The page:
There’s also some interesting discussion of Mary in this story which effectively confirms that there is some kind of otherworldly aspect to her. Just about all of it comes from Yusup, his data, and the questions he puts to Callum about the woman’s past. The questions offered by the captain are interesting to observe after the hacker calls him on his responses, noting that they reveal more about the man than the woman. It’s then that you see Callum has been completely blinded to the reality of the woman he loves by her role as a confidant and supporter for his cause after all these years. Everyone else is simply dumbstruck by this news (which makes them acceptable audience surrogates in this matter too) with the story ending with a revelation that potentially ties Mary to the Crash, setting up the title’s finale. I still think that the decision to involve the supernatural in a series that started off as trafficking in grounded scientific speculation has resulted in a story where its moving parts actively grind against suspension of disbelief. They still do here, but there’s something to be said for the acknowledgement of this in the narrative itself.
That thread continues in the next arc, “Sahara,” which shifts the focus squarely onto Mary. After disappearing in the previous volume, we find her in the Kingdom of Saudi Arabia working with the women there and several months pregnant with Callum’s child. When word goes out that women are being hired for the purposes of guarding a gigantic water caravan across Northern Africa to Morocco, Mary signs on for the job. Not out of any real desire to safeguard the transportation of the water itself, but to ensure the safety of the women involved.
Right off the bat, the idea of a group of women working security on this convoy, to protect it against threats from within and without, is a compelling and progressive one that immediately grabs your attention. While I have my doubts about “The Massive” working in other media without some real changes to its overall structure, this arc in particular would make for a great stand-alone movie. It has action, with the threats from sandstorms, bandits, and men in the convoy with their own agenda, while also putting forth that the women are just as capable of handling these threats as men. I’d pay to see that movie. Wouldn’t you?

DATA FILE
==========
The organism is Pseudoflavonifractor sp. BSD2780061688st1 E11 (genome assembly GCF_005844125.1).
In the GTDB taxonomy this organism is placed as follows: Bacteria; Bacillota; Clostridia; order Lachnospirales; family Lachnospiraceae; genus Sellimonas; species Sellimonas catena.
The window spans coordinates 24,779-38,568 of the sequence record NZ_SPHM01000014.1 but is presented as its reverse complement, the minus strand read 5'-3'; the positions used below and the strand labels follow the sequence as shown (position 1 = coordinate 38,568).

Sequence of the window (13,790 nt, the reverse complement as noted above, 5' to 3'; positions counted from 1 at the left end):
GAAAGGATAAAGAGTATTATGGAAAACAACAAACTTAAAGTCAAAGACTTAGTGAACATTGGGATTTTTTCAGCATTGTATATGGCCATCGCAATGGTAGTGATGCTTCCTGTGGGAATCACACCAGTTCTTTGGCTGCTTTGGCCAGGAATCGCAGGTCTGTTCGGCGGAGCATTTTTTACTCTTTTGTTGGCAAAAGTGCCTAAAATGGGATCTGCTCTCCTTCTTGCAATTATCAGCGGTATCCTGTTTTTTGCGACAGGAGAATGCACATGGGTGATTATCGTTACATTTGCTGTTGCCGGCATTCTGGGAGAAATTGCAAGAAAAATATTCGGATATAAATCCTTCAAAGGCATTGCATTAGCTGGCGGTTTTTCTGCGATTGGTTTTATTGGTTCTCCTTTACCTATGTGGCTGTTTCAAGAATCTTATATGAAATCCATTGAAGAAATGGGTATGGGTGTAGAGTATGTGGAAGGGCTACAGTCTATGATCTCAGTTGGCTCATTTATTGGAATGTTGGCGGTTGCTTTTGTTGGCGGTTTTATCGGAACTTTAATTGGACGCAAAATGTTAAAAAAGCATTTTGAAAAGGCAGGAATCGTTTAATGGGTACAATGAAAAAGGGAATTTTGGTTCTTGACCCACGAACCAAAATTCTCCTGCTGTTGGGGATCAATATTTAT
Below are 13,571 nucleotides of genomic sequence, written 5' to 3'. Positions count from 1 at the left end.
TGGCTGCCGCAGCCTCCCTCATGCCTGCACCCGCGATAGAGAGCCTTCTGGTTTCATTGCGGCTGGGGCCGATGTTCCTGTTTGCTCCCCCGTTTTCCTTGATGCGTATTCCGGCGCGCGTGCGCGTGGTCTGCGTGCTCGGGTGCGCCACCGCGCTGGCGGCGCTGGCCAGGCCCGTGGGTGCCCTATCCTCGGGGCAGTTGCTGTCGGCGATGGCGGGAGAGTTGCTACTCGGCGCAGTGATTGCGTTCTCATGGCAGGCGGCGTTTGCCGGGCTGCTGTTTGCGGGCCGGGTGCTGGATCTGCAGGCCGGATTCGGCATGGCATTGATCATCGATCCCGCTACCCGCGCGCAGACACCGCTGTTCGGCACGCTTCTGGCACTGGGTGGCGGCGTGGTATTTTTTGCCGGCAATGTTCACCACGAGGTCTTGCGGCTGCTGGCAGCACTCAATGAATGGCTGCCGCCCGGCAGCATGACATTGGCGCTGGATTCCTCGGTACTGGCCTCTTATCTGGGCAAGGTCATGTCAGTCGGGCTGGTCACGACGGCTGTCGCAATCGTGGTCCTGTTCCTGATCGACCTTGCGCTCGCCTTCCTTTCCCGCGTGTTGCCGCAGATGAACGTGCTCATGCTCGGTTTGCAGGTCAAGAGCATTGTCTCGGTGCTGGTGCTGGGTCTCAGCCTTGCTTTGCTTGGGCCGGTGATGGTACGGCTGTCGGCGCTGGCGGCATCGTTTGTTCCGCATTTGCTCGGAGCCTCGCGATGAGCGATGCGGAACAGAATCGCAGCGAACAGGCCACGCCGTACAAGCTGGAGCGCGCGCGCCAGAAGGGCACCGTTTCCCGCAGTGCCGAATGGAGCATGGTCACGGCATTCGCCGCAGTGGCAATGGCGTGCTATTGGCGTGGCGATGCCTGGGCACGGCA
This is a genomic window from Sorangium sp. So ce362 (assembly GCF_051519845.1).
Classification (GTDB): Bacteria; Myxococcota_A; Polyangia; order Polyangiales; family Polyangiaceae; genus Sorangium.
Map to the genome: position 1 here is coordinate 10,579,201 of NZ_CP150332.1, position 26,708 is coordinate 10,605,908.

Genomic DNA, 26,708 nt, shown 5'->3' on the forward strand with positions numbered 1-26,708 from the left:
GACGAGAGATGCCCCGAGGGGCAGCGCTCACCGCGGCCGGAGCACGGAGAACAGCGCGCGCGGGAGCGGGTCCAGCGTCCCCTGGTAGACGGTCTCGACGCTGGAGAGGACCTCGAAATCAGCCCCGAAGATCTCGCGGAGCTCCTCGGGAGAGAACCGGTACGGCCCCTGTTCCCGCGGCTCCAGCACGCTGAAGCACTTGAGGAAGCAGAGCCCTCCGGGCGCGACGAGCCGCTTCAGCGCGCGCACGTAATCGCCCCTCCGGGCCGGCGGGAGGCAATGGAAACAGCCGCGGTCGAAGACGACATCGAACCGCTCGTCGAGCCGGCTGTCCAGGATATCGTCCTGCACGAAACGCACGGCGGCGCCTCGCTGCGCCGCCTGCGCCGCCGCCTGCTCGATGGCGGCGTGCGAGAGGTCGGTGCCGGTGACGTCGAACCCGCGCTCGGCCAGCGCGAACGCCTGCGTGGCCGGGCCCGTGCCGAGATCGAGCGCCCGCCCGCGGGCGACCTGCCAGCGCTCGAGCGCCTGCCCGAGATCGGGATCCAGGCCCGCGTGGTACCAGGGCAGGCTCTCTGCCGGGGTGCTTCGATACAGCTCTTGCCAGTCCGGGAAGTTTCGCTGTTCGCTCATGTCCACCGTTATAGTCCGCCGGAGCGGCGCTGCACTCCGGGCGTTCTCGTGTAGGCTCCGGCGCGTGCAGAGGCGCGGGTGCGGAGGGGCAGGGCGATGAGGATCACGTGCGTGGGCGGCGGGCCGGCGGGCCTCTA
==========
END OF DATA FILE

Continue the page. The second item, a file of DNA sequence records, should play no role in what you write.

Where the arc falls down somewhat is in Wood’s use of Mary. She’s effectively fulfilling the role of the badass leader who holds everything together and knows all the angles as well as how to manipulate them best for her benefit. This is fine in the beginning when Mary and her comrades are dealing with things like the schemes of their tanker’s driver and a surprise security inspection, as it’s easy to believe that fast-talking and quick thinking would be able to defuse these issues. Her actions become less credible as the threats escalate and I’m honestly surprised that the men listening to her didn’t put a bullet in the woman’s head rather than take everything she said at face value. This does give the story a happy ending, but not one that feels properly earned.
Regular series artist Garry Brown provides the art for “Bloc,” and while his style has always had a rough look to it, that aspect is more pronounced here. Maybe it’s because he had already drawn the previous six issues of the series prior to this, but the artist’s work looked more sketchy than usual here. He still manages to convey the action and tell the story well enough in the end. “Sahara’s” art is provided by another artist who has worked on the series and with Wood in the past, Danijel Zezelj. He provides solid work throughout his arc, giving the proceedings a haunted look that complements the danger of the job at hand well.
Ultimately, this is one of the more successful volumes of the series. It took an idea that could’ve completely sunk it and made it work to the point where it didn’t completely destroy my suspension of disbelief. That’s an achievement in and of itself. Even so, my ongoing issues with the series persist. I’ll be back for the final volume, but it can’t lay any claim to being “eagerly anticipated” at this point.